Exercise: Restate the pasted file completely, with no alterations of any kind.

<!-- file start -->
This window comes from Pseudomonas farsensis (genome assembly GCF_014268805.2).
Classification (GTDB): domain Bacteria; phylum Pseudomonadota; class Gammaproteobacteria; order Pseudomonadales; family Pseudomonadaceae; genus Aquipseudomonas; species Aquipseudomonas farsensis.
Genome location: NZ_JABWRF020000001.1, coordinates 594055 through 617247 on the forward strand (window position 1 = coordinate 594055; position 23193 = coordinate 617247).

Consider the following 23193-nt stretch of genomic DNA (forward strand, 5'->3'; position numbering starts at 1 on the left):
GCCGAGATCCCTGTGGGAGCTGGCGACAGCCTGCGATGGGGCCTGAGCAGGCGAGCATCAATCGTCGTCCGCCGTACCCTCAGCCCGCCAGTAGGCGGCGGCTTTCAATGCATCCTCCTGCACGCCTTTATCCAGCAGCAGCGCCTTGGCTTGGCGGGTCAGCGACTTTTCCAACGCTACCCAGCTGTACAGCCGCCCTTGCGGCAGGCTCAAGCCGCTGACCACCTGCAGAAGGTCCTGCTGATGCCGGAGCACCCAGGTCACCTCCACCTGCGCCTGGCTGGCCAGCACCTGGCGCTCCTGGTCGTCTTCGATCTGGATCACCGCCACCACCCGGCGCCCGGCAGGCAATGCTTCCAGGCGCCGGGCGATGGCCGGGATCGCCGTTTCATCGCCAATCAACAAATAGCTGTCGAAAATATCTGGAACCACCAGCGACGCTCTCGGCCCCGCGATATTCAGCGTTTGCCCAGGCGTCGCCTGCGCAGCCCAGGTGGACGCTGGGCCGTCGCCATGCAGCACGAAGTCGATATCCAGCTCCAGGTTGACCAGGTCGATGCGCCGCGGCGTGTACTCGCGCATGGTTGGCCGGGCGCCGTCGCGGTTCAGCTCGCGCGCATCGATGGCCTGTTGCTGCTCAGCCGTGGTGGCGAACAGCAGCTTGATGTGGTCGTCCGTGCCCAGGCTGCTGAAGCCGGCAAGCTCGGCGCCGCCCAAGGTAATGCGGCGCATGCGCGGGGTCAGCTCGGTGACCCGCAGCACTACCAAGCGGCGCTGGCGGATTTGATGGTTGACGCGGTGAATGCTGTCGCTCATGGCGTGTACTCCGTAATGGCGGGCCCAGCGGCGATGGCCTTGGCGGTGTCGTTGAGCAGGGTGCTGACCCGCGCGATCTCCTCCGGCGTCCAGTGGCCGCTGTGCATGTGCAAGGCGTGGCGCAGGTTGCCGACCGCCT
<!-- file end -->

This window comes from Pseudomonas farsensis (genome assembly GCF_014268805.2).
Classification (GTDB): domain Bacteria; phylum Pseudomonadota; class Gammaproteobacteria; order Pseudomonadales; family Pseudomonadaceae; genus Aquipseudomonas; species Aquipseudomonas farsensis.
Genome location: NZ_JABWRF020000001.1, coordinates 594055 through 617247 on the forward strand (window position 1 = coordinate 594055; position 23193 = coordinate 617247).

Consider the following 23193-nt stretch of genomic DNA (forward strand, 5'->3'; position numbering starts at 1 on the left):
GCCGAGATCCCTGTGGGAGCTGGCGACAGCCTGCGATGGGGCCTGAGCAGGCGAGCATCAATCGTCGTCCGCCGTACCCTCAGCCCGCCAGTAGGCGGCGGCTTTCAATGCATCCTCCTGCACGCCTTTATCCAGCAGCAGCGCCTTGGCTTGGCGGGTCAGCGACTTTTCCAACGCTACCCAGCTGTACAGCCGCCCTTGCGGCAGGCTCAAGCCGCTGACCACCTGCAGAAGGTCCTGCTGATGCCGGAGCACCCAGGTCACCTCCACCTGCGCCTGGCTGGCCAGCACCTGGCGCTCCTGGTCGTCTTCGATCTGGATCACCGCCACCACCCGGCGCCCGGCAGGCAATGCTTCCAGGCGCCGGGCGATGGCCGGGATCGCCGTTTCATCGCCAATCAACAAATAGCTGTCGAAAATATCTGGAACCACCAGCGACGCTCTCGGCCCCGCGATATTCAGCGTTTGCCCAGGCGTCGCCTGCGCAGCCCAGGTGGACGCTGGGCCGTCGCCATGCAGCACGAAGTCGATATCCAGCTCCAGGTTGACCAGGTCGATGCGCCGCGGCGTGTACTCGCGCATGGTTGGCCGGGCGCCGTCGCGGTTCAGCTCGCGCGCATCGATGGCCTGTTGCTGCTCAGCCGTGGTGGCGAACAGCAGCTTGATGTGGTCGTCCGTGCCCAGGCTGCTGAAGCCGGCAAGCTCGGCGCCGCCCAAGGTAATGCGGCGCATGCGCGGGGTCAGCTCGGTGACCCGCAGCACTACCAAGCGGCGCTGGCGGATTTGATGGTTGACGCGGTGAATGCTGTCGCTCATGGCGTGTACTCCGTAATGGCGGGCCCAGCGGCGATGGCCTTGGCGGTGTCGTTGAGCAGGGTGCTGACCCGCGCGATCTCCTCCGGCGTCCAGTGGCCGCTGTGCATGTGCAAGGCGTGGCGCAGGTTGCCGACCGCCT